The Myth of Muslim Radicalization
After some of its quarter of a million Muslims headed to join ISIS, Quebec decided the answer was a $2 million anti-radicalization center headed by a specialist in cultural sensitivity. But if you’re about to be beheaded by a masked ISIS Jihadist, a specialist in cultural sensitivity isn’t going to help you much.
Western governments nevertheless keep rolling out their culturally sensitive approaches to fighting ISIS.
The key element in Obama’s strategy for fighting ISIS isn’t the F-15E Strike Eagle, it’s a Twitter account run by a Muslim Brotherhood sympathizer which claims to “Counter Violent Extremism” by presenting moderate Islamists like Al Qaeda as positive role models for the Islamic State’s social media supporters.
So far 75% of planes flown on combat missions against ISIS return without engaging the enemy, but the culturally sensitive State Department Twitter account has racked up over 5,000 tweets and zero kills.
Cultural sensitivity hasn’t exactly set Iraq on fire in fighting ISIS and deradicalization programs here start from the false premise that there is a wide gap between a moderate and extremist Islam. Smiling news anchors daily recite new stories about a teenager from Kentucky, Boston or Manchester getting “radicalized” and joining ISIS to the bafflement of his parents, mosque and community.
And who is to blame for all this mysterious radicalization? It’s not the parents. It certainly can’t be the moderate local mosque with its stock of Jihadist CDs and DVDs being dispensed from under the table.
The attorney for the family of Usaama Rahim, the Muslim terrorist who plotted to behead Pamela Geller, claims that his radicalization came as a “complete shock” to them.
It must have come as a truly great shock to his brother Imam Ibrahim Rahim who claimed that his brother was shot in the back and that the Garland cartoon attack had been staged by the government.
It must have come as an even bigger shock to Imam Abdullah Faaruuq, the Imam linked to Usaama Rahim and his fellow terrorist conspirators, as well as the Tsarnaev brothers, who had urged Muslims to “grab onto the gun and the sword.” The culturally insensitive truth about Islamic ‘radicalization’ is that it is incremental.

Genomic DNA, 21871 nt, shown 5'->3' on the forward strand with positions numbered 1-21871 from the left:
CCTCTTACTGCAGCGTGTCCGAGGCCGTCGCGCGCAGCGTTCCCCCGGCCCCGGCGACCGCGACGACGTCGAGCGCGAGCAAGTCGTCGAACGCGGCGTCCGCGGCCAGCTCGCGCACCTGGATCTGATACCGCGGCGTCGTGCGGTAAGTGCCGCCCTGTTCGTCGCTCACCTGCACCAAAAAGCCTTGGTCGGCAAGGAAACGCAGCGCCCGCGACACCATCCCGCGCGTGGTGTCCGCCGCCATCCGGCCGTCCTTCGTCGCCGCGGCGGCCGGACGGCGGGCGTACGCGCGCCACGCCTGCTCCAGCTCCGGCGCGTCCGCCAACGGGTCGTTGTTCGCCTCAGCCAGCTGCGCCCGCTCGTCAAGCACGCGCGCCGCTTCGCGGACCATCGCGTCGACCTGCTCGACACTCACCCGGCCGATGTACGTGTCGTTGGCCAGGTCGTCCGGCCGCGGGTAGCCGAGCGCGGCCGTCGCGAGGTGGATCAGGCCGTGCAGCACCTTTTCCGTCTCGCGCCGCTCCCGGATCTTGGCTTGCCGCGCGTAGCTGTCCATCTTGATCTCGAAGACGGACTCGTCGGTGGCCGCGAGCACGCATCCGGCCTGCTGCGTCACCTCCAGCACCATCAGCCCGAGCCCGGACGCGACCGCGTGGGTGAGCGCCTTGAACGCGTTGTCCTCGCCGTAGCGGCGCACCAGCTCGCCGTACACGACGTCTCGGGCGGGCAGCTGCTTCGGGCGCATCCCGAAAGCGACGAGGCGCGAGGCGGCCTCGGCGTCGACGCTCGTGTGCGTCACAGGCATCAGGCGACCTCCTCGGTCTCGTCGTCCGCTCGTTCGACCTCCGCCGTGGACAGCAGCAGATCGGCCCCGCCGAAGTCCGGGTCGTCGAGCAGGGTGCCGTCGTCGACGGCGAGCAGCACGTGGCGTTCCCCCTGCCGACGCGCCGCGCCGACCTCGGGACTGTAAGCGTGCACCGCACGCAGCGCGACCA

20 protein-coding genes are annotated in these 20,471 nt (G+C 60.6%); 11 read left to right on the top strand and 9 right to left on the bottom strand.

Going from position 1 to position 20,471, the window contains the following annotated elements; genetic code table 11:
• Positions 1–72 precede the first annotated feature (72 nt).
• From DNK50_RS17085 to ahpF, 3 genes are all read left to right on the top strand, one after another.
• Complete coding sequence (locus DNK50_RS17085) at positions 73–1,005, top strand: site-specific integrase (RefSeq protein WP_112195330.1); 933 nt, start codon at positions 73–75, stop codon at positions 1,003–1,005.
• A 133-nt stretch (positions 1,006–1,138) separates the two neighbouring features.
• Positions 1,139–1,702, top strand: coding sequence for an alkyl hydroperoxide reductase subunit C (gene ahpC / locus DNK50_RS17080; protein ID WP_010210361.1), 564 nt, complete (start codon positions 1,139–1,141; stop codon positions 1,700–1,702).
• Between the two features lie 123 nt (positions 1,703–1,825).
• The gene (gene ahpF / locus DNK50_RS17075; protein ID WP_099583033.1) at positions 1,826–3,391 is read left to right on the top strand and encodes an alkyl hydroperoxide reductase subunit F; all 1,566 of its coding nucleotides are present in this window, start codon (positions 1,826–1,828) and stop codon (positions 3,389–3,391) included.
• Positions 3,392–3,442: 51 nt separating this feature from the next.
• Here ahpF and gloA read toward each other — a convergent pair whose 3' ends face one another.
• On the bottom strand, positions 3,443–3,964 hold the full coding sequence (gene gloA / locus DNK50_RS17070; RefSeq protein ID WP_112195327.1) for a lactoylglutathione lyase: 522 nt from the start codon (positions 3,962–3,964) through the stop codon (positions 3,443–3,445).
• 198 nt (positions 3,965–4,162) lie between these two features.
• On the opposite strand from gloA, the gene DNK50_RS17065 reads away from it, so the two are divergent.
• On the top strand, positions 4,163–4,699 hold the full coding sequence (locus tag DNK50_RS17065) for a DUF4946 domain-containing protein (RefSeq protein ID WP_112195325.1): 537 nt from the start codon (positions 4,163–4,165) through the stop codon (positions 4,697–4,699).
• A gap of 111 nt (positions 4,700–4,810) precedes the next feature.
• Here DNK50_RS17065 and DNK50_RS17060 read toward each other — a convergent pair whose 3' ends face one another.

There is no peaceful Islam. Instead of two sharply divided groups, peaceful Islam and extremist Islam, there is a spectrum of acceptable terrorism.
Muslim institutions have different places on that spectrum depending on their allegiances and tactics, but the process of radicalization is rarely a sharp break from the past for any except converts to Islam.
The latest tragic victim of radicalization is Munther Omar Saleh; a Muslim man living in New York City who allegedly plotted to use a Tsarnaev-style pressure cooker bomb in a major landmark such as the Statue of Liberty or the Empire State Building. Saleh claimed to be following orders from ISIS.
Media coverage of the Saleh arrest drags out the old clichés about how unexpected this sudden radicalization was, but what appears to be his father’s social media account shows support for Hamas.
Likewise one of Usaama Rahim’s fellow mosque attendees said that Rahim and another conspirator had initially followed the “teachings of the Muslim Brotherhood” but that he had been forced to cut ties with them when they moved past the Brotherhood and became “extreme”.
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